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walking around with a shrub trying to figure out where the heck to put it

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back garden, east bed

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lilies and horrible horsetail emerging

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Paperbark maple by the old Danger Tree. Will be able to see it backlit when having a campfire at sunset.

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Dranunculus vulgaris from Allan’s mum coming up

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really need to move this sign…

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…just need to shift it over to the next post to the south…

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Ribes sanguineum (flowering currant)

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Middle bed needs monster shotweeds removed..

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west bed

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east bed

I had so many hamemelis, all different, and wanted most of them in the front garden where I can see them easily in winter.  I put one in the back corner of Allan’s garden:

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But that is just not right as one would have to walk way in there to smell the flowers.

Big accomplishment: I dug up a huge Mutabilis rose that was languishing under that tree, planted there in fall of 2010 when I had no deer fencing.  Moved it into now-fenced front garden…

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Melianthus ‘Antenow’s Blue’ with cut back newly transplanted rose to its left. Melianthus will be cut back once it is done blooming.

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Decision: The hamamelis cannot stay hidden way back there.

Moved it to along the fence, where it will get too big for the path.  Can it be esapaliered?  This was a special one called ‘Glowing Embers’.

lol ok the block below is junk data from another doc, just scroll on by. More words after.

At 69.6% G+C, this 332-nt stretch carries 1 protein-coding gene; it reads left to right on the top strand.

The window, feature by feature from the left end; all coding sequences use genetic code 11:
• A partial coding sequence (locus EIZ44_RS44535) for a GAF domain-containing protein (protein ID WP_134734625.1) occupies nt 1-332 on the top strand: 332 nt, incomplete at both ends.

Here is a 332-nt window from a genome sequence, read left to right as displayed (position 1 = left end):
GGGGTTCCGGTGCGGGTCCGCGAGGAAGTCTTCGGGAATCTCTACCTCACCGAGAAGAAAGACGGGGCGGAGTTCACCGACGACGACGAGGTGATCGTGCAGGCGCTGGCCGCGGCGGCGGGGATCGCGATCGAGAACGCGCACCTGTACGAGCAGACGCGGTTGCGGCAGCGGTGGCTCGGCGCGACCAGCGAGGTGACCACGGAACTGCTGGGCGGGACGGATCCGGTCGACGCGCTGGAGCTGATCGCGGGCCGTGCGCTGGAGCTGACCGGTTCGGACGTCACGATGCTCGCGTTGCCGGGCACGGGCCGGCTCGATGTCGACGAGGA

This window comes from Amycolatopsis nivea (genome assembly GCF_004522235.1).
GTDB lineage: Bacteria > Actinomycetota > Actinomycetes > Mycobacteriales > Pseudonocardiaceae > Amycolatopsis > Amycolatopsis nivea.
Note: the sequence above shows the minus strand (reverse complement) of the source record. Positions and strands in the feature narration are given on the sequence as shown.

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It’s re-planted  but I am having doubts.

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Allan’s photo, a primrose given me by Jayne Bailey (Bailey’s Café)

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double hellebore and a fish given us by Allan’s sister, Pam

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Lamprocapnos spectabilis

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Lamprocapnos spectabilis ‘Alba’, and more

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The huge melianthus is falling open and may also have to be cut back.

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from the front porch

I retreat as the wind gets stronger, and I am so glad because I want to get back to my grandma’s scrapbooks.

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just outside the front door

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on my desk chair

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They must be moved…

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A good rain says I can work on scrapbooks with no gardening guilt.

Still not happy thinking about where I planted ‘Glowing Embers’!

Meanwhile, Allan had gone out on errands and done a bit of narcissi deadheading in Ilwaco.

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Tulipa sylvestris

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narcissi deadheads

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tree garden